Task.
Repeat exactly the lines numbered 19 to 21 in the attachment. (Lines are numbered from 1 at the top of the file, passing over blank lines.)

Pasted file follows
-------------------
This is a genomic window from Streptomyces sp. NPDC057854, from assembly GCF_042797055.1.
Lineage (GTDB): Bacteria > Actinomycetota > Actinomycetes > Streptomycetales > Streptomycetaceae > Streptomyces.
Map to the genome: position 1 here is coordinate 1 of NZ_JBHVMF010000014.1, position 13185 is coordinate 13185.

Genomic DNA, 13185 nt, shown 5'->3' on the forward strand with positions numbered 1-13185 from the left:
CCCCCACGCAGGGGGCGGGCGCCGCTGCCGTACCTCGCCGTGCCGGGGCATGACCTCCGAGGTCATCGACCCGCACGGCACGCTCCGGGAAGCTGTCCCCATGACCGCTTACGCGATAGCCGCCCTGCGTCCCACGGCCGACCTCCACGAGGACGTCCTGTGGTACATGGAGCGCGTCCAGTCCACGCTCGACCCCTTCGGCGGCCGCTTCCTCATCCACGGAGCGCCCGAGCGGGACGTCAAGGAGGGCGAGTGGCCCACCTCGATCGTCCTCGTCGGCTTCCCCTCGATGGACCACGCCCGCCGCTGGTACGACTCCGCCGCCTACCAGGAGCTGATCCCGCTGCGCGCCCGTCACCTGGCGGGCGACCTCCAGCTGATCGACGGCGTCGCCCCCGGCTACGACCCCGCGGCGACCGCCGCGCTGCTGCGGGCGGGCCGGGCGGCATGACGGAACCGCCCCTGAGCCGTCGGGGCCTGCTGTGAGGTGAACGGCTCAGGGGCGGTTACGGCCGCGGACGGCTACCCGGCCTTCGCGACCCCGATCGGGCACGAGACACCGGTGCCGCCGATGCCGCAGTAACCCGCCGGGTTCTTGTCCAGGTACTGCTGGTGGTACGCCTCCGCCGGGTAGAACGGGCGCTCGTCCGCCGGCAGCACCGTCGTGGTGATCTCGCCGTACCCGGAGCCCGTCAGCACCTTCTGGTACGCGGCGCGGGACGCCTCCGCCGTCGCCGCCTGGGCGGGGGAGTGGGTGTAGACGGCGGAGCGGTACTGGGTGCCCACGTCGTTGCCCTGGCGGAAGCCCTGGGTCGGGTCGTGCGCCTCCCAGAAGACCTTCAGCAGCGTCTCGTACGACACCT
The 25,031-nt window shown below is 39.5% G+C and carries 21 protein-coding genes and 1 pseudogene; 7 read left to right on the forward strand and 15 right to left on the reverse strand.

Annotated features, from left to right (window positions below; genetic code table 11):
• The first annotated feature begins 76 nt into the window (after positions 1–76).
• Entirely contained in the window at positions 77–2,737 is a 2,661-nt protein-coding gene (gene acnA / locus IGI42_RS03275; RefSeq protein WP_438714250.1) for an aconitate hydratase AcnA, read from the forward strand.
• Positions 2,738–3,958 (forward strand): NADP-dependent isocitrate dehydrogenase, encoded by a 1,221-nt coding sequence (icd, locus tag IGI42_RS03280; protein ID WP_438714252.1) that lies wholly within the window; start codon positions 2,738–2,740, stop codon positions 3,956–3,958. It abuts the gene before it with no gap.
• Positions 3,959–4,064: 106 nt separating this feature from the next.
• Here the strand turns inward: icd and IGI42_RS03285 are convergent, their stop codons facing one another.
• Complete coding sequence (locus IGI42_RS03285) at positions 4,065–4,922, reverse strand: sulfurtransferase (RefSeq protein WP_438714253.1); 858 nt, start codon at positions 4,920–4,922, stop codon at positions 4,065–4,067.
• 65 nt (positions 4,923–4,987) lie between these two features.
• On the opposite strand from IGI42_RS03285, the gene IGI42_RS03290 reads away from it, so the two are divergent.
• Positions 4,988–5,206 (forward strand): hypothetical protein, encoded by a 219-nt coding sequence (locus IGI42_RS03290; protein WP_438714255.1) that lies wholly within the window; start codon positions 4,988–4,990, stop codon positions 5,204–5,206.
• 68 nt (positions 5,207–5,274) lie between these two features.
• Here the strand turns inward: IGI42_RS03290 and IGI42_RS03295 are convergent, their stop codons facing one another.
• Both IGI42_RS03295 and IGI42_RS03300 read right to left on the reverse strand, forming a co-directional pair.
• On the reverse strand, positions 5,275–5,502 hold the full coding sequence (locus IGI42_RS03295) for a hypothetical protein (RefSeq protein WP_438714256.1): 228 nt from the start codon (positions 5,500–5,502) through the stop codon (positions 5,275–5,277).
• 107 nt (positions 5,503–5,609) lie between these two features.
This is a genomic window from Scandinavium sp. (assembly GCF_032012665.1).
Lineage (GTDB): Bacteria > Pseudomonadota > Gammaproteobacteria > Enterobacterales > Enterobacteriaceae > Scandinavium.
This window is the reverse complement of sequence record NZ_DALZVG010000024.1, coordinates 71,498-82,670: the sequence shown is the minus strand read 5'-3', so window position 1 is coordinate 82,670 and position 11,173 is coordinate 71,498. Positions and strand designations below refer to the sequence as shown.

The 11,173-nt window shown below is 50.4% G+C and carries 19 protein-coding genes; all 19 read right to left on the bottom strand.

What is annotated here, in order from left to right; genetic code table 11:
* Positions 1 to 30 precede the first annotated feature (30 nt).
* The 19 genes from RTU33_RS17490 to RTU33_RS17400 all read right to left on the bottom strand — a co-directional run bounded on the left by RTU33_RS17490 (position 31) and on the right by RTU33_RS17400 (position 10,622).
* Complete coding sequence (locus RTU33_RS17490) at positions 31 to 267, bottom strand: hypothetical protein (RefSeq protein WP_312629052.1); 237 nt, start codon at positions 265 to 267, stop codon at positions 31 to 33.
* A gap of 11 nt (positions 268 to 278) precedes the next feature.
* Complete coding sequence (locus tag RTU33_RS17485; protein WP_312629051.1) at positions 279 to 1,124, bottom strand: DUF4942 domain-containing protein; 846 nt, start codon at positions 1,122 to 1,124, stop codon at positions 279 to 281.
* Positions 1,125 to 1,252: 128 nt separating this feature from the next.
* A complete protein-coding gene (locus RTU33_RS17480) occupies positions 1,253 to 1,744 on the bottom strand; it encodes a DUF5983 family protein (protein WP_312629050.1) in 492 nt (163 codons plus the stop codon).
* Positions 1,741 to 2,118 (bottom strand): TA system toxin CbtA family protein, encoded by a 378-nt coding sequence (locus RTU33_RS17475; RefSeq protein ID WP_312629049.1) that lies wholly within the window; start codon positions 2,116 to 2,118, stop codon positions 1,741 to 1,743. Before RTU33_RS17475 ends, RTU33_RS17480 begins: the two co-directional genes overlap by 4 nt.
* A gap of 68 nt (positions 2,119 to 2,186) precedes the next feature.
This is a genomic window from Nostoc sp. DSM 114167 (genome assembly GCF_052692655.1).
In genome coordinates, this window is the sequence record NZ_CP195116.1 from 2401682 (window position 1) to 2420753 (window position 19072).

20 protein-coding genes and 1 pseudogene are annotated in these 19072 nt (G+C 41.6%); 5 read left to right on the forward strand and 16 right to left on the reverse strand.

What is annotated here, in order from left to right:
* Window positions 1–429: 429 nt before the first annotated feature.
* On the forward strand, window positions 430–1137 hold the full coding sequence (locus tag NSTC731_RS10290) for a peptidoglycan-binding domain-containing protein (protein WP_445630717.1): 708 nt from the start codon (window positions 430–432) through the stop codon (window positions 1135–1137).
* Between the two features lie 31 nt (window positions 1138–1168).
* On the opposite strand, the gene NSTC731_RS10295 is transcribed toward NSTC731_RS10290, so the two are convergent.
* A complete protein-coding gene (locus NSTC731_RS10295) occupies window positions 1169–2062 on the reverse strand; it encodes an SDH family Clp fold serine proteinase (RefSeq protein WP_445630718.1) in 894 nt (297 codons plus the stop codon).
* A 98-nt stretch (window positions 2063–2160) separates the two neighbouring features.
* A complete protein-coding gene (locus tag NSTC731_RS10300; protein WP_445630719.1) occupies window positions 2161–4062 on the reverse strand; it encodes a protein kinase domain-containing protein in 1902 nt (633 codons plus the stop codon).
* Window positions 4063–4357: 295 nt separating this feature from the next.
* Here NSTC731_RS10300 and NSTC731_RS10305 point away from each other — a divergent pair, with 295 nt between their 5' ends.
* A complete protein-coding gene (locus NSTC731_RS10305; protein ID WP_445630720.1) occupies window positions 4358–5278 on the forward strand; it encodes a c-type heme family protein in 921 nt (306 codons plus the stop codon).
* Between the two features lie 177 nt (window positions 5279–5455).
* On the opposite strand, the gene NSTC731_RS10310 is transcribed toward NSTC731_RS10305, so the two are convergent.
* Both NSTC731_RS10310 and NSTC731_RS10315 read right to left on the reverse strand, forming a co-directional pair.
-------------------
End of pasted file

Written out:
• Both IGI42_RS03295 and IGI42_RS03300 read right to left on the reverse strand, forming a co-directional pair.
• On the reverse strand, positions 5,275–5,502 hold the full coding sequence (locus IGI42_RS03295) for a hypothetical protein (RefSeq protein WP_438714256.1): 228 nt from the start codon (positions 5,500–5,502) through the stop codon (positions 5,275–5,277).
• 107 nt (positions 5,503–5,609) lie between these two features.